Educating Tomorrows Ocean Leaders

Fostering ocean literacy is a primary goal of SECOORA's education and outreach efforts, with a focus specifically on observing technologies and tools.  One example is the Basic Observation Buoy (BOB) project.  BOB is a student-built floating platform with capacity to carry a suite of environmental sensors. Three interactive workshops have introduced this concept of a scaled-down, functional platform for collecting information on water conditions and chemistry to university scientists and informal and formal educators. BOB can be moored to the bottom or to a dock in quiet waters. Sensors on the buoy typically include salinity, dissolved oxygen, pH, and temperature.  The BOB concept has been incorporated into undergraduate and graduate courses at UNC-Wilmington (UNC-W).  Technicians at UNC-W are also being funded to provide a mapping portal for students.

North Carolina Members

Member Organization/Representative
Duke University Marine LaboratoryPat Halpin
East Carolina UniversityJ.P. Walsh
North Carolina State UniversityRuoying He
Leidos CorporationPeter Hamilton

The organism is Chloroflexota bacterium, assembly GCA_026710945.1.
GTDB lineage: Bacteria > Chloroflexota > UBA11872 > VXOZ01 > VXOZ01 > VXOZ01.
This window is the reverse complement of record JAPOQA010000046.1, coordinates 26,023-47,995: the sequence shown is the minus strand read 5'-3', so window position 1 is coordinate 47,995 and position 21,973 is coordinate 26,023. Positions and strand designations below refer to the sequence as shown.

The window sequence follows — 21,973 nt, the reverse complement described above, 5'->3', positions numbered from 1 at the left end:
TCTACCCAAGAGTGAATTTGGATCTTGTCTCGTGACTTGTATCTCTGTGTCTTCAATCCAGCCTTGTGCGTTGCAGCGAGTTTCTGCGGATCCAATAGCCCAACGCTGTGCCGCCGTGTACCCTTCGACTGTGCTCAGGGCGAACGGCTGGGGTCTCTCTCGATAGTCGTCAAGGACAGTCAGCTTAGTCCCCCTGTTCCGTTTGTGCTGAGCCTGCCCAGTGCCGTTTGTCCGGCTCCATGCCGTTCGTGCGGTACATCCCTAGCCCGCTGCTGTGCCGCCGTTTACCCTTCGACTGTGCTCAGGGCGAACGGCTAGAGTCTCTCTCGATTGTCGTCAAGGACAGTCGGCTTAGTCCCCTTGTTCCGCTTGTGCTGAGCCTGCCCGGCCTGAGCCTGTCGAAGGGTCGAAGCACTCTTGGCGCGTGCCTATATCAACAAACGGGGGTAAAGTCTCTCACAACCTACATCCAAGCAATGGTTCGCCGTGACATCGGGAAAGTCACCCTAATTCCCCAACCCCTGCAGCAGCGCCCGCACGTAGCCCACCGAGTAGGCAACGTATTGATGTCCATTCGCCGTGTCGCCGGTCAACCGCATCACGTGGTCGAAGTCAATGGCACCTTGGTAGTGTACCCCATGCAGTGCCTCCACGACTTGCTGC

University of North Carolina-Chapel HillHarvey Seim
University of North Carolina-WilmingtonLynn Leonard


North Carolina Resources

MARACOOS is the IOOS partner who shares a portion of the NC coast with SECOORA.

Carolinas RCOOS is a sub-regional component of SECOORA.

View NOAA's Coastal County Snapshots to:

  • Assess a county’s exposure and resilience to flooding
  • Analyze a county’s dependence on the ocean or Great Lakes for a healthy economy
  • Compare counties to each other or for regional analysis
  • Download a PDF report for the snapshot of your choice

More About How Coastal and Ocean Observing Supports North Carolina

The data from this buoy off the coast of North Carolina is used to verify model output, and is analyzed for Coastal Waters Forecasts, rip current predictions, and other marine weather applications (coastal flooding, high surf, hurricanes, coastal storms, search and rescue, etc.).


Users can explore and query buoy and other data through the SECOORA Interactive Map


Two high school students deploy a BOB, a Basic Observation Buoy designed to teach students from kindergarten through graduate school about observing technologies. This image is from the second BOB Workshop held at UNC-W. Image Credit:  SECOORA.